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Discussion Starter · #1 ·
I have eight hives that wintered well and are strong. Seems that feeding them pollen early pushes production. These hives are located away from inhabited property.

Here is my question. What is wrong with putting up multiple swarm traps and allowing the bees to do their own splits instead of opening the hives and manipulating them manually? I understand that a downside to this in residential areas would be trouble for your neighbors but I'm wondering if bees can be guided through providing enough habitat to entice them to use the swarm traps?
I would love to hear opinions about doing this.:unsure:
 

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Lot of issues with that:

1. There is no guarantee your swarm traps will catch the swarms in question.
2. A hive will often cast swarm after swarm after swarm to the point where they will swarm themselves to death if not dealt with.
3. If you're looking to get a honey crop you'll want all the bees in the hive making honey, not making more colonies.
4. When they are done swarming there is no guarantee a new virgin will return from a mating flight turning the hive queenless.

It's best to learn how to properly control swarms. It's easy enough to tip your boxes back and just look at the bottom of the frames for cups/cells. Adding space, along with a lot of other techniques can keep them kept in your equipment and producing with minimal effort.

If you look into Skep beekeeping they allowed their hives to swarm so they could rehive them into new skeps. However, this practice is nearly entirely dead due to far superior hive keeping methods and techniques.

Good thought, but there is a reason why none of us do it.
 

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TANSTAAFL! You will not have good luck with that plan. Any profitable endeavor requires planning and work. You are looking for a free lunch and---see original remark.
 

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Like the old saying, "There is a difference between being a beekeeper and a beehaver." Not managing your bees quickly puts you in the beehaver group - for however long that stint lasts.
 

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I usually try to have a couple hive bodies out with old comb anyway in case I miss something. Last year I had two swarm traps heavy with bee activity and had a suspicion I would find swarm mode hives on my next inspection, and sure enough. Queens were still present and I did a couple splits. The scouting bees quickly went away, so I assume they were mine. That said, I wouldn't count on it either. Without hive inspections and manipulation needed, you won't have the productivity that can be attained in beekeeping. You have to keep convincing the bees they aren't ready to swarm and don't have enough honey yet.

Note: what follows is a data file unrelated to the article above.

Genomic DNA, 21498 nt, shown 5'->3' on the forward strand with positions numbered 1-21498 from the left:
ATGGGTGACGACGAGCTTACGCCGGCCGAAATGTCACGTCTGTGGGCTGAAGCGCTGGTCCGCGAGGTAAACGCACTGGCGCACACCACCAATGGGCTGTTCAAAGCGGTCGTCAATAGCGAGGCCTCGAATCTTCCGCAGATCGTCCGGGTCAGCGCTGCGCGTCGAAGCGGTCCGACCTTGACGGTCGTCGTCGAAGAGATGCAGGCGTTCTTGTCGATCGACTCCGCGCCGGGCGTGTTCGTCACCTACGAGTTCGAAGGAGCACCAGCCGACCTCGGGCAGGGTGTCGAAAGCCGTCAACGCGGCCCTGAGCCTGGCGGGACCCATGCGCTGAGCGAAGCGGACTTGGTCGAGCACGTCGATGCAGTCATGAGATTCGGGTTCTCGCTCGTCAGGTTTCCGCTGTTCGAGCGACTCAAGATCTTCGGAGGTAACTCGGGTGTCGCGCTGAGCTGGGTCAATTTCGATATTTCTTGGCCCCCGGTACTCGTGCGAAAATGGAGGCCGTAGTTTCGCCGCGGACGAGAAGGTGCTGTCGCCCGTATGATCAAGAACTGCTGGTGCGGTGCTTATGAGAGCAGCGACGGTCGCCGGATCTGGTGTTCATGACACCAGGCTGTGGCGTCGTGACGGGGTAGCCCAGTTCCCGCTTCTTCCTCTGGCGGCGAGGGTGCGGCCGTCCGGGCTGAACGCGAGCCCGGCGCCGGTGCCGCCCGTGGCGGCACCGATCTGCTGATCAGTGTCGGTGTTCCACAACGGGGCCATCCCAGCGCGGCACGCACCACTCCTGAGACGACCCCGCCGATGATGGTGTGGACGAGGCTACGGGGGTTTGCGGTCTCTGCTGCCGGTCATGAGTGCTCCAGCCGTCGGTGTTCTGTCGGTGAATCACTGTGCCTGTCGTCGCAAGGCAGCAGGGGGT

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Discussion Starter · #6 ·
Thank you for all your replies. I have much to think about. So much of this (hobby) is about learning. I will get a system down for doing manual swarm control. Just need to find what works for me. I love this community!
 

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Thank you for all your replies. I have much to think about. So much of this (hobby) is about learning. I will get a system down for doing manual swarm control. Just need to find what works for me. I love this community!
As well you "should" split the hives that have the best characteristics, not the ones who get to swarming first.

split from the best for gain/replacement, use the worst for NUC/Split building to hopefully make small gains in you characteristics.

random events is a plan, there could however be a better one.

GG
 

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Good point GG. If you always split with swarm cells are build your apiary from swarms, you'll likely end up with really swarmy bees.

I hate swarmy bees and swarming is a trait I definitely don't encourage in breeding. My best breeder queen is 4 years old, 5 boxes high, and has never drawn a swarm cell.
 

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Discussion Starter · #11 ·
Good thought. Apimaye is a great hive, just not easy to work with in terms of flipping the boxes up to check and the brood box is fused to the bottom board so there is no swapping them around unless you do it frame by frame.
They are starting to make those components separate now but that is not what I have. Much to learn and adapt to.
 
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